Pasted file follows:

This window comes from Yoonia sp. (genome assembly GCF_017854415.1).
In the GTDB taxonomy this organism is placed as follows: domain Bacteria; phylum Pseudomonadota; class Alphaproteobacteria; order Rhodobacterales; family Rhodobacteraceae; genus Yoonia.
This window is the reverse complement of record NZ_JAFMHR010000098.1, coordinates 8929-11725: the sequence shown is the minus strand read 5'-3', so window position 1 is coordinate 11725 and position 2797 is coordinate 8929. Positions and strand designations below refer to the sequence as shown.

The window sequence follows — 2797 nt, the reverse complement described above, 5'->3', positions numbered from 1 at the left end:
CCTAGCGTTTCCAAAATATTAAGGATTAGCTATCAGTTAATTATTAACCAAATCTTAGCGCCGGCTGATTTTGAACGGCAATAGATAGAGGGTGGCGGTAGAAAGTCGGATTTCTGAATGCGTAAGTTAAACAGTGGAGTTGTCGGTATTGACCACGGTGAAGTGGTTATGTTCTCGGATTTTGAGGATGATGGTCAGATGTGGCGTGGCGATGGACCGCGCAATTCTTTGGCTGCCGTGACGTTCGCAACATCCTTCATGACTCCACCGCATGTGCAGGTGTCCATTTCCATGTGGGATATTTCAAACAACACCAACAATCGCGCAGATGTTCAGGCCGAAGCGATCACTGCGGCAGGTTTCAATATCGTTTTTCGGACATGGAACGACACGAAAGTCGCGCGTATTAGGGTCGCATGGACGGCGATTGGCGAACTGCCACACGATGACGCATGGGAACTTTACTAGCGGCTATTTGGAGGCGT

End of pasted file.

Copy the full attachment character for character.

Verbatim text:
This window comes from Yoonia sp. (genome assembly GCF_017854415.1).
In the GTDB taxonomy this organism is placed as follows: domain Bacteria; phylum Pseudomonadota; class Alphaproteobacteria; order Rhodobacterales; family Rhodobacteraceae; genus Yoonia.
This window is the reverse complement of record NZ_JAFMHR010000098.1, coordinates 8929-11725: the sequence shown is the minus strand read 5'-3', so window position 1 is coordinate 11725 and position 2797 is coordinate 8929. Positions and strand designations below refer to the sequence as shown.

The window sequence follows — 2797 nt, the reverse complement described above, 5'->3', positions numbered from 1 at the left end:
CCTAGCGTTTCCAAAATATTAAGGATTAGCTATCAGTTAATTATTAACCAAATCTTAGCGCCGGCTGATTTTGAACGGCAATAGATAGAGGGTGGCGGTAGAAAGTCGGATTTCTGAATGCGTAAGTTAAACAGTGGAGTTGTCGGTATTGACCACGGTGAAGTGGTTATGTTCTCGGATTTTGAGGATGATGGTCAGATGTGGCGTGGCGATGGACCGCGCAATTCTTTGGCTGCCGTGACGTTCGCAACATCCTTCATGACTCCACCGCATGTGCAGGTGTCCATTTCCATGTGGGATATTTCAAACAACACCAACAATCGCGCAGATGTTCAGGCCGAAGCGATCACTGCGGCAGGTTTCAATATCGTTTTTCGGACATGGAACGACACGAAAGTCGCGCGTATTAGGGTCGCATGGACGGCGATTGGCGAACTGCCACACGATGACGCATGGGAACTTTACTAGCGGCTATTTGGAGGCGT